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Thursday, June 13, 2024 | Back issues
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Zika May Infect Fetal Brain Cells, Study Finds

(CN) - Scientists researching the link between the Zika virus and birth defects have discovered that the virus is able to infect cells similar to the ones involved in brain development, according to a study published Friday.

Researchers from Johns Hopkins University and Florida State University led the study , which sought to determine whether Zika is connected to a series of birth defects including microcephaly , a disorder that leads to reduced head size and potential brain damage. Their work was published in the journal Cell Stem Cell.

Their findings show that exposing lab-grown neuronal cells to the virus leads to infections, which limit the development of such cells and disrupts pathways while enabling the virus to rapidly copy itself.

Human skin cells were "reprogrammed" into pluripotent stem cells, which are stem cells that have the potential to differentiate into a layer of cells for the lungs, muscles, bones, the nervous system and a series of other tissues and organs.

The cells were then developed into human cortical neural progenitor cells, which are similar to the cells that mature to form the cortex - the outer layer of the fetal brain that performs several functions. This portion of the brain is often undeveloped in babies born with microcephaly.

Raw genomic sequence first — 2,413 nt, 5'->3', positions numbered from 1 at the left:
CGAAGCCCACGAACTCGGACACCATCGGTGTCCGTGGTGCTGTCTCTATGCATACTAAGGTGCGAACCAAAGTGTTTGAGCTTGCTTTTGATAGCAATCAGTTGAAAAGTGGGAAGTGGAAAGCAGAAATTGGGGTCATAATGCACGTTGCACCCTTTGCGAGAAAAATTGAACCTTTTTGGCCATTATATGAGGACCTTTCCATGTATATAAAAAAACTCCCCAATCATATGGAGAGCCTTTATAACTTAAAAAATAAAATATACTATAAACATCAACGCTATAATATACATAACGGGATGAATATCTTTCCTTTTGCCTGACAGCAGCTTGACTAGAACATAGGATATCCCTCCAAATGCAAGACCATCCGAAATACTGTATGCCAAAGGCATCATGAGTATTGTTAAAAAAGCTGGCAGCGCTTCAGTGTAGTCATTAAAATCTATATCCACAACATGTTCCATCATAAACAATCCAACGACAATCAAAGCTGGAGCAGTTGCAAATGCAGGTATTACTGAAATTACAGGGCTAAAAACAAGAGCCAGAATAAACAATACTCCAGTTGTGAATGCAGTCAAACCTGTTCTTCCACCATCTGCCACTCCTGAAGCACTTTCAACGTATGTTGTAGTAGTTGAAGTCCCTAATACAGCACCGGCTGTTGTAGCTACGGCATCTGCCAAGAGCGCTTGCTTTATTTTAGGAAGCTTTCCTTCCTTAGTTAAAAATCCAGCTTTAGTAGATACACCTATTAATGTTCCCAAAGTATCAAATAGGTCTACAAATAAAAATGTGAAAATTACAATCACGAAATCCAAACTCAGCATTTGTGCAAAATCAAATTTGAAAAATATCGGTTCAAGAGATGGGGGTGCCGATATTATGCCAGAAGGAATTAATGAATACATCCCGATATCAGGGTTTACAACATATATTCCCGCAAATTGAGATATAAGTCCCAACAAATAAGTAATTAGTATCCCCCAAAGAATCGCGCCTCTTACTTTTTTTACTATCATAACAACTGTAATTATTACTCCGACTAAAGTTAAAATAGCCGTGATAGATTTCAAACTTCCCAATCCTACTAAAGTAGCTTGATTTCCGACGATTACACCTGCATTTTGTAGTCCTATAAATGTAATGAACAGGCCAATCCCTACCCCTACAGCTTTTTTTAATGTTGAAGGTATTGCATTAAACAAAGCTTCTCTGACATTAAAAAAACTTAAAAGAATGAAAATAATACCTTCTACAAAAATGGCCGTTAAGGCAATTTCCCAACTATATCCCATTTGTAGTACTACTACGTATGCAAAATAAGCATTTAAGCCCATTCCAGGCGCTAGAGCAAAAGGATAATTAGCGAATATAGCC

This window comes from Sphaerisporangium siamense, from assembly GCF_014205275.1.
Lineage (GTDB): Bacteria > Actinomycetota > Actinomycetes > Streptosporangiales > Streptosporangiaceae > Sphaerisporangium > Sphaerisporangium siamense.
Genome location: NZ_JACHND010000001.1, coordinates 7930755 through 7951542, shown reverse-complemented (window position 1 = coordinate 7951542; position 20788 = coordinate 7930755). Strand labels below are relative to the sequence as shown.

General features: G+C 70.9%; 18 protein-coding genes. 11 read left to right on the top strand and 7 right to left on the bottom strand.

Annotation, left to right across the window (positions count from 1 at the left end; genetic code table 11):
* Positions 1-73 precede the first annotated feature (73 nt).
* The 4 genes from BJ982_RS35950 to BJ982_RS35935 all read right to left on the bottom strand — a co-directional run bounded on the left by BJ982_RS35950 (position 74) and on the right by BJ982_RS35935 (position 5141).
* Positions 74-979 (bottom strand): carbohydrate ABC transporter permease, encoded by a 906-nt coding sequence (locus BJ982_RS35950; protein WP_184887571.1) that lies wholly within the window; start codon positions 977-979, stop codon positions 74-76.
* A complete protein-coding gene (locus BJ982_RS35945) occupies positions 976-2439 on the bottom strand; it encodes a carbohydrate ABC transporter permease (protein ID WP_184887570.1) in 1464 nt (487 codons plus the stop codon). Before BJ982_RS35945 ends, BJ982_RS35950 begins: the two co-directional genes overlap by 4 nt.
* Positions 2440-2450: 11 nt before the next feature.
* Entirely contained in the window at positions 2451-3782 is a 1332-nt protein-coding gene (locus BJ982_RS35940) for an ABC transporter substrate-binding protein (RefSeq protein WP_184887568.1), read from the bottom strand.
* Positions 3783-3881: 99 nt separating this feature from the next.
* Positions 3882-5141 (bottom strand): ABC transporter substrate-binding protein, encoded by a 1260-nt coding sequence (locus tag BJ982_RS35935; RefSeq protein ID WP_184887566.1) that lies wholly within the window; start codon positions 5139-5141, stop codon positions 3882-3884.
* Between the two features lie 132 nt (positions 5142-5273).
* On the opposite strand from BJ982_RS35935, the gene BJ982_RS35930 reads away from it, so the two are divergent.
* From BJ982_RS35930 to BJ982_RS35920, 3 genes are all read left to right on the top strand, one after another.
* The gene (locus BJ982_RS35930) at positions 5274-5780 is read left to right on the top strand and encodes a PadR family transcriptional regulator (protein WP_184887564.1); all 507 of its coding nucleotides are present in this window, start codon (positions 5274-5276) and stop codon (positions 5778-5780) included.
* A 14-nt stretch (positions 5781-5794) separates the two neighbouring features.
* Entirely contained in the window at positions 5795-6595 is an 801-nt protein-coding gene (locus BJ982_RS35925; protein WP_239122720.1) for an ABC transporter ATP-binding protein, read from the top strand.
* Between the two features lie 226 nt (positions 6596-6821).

According to the study, researchers found that the infected neural progenitor cells were incapable of dividing normally and died more frequently. The number of viable cells decreased over the first 72 hours following infection in comparison to cells that were not infected with the Zika virus.

Zika has been found to infect several different human cell types. But this research indicates that neural progenitor cells are more susceptible to the virus.

Different strands of Zika may develop and function differently, so it is unclear how far-ranging these findings will be for international efforts to stem the rapidly-spreading virus, researchers said.

"Maybe different strains of the Zika virus have different effects or maybe different people in different areas of the world have a different response to the same Zika virus," Dr. Zhexing Wen, a co-author of the study, told The Guardian.

While the study does not confirm a connection between Zika and microcephaly, it does add to other significant findings involving the virus and associated birth defects, which suggests that definitive proof may not be far from being established.

An ongoing study in Colombia may provide insight into how the virus works, and whether it is indeed connected to microcephaly and other birth defects. The study began in October.

Over 5,000 pregnant women have been included in the study, many of whom joined during their first trimester. A significant portion of the women are expected to give birth around June.

In addition to microcephaly, Zika has also been associated with Guillain-Barre syndrome and hydranencephaly.

Guillain-Barre is an autoimmune disorder that attacks the nervous system, leading to temporary paralysis and in rare cases, death.

Hydranencephaly is characterized by either significant or complete absence of brain tissue, as well as abnormal pools of fluid in the cranial cavity. The disorder was analyzed by a research group stationed in Brazil, which studied a fetus from a stillbirth in January.

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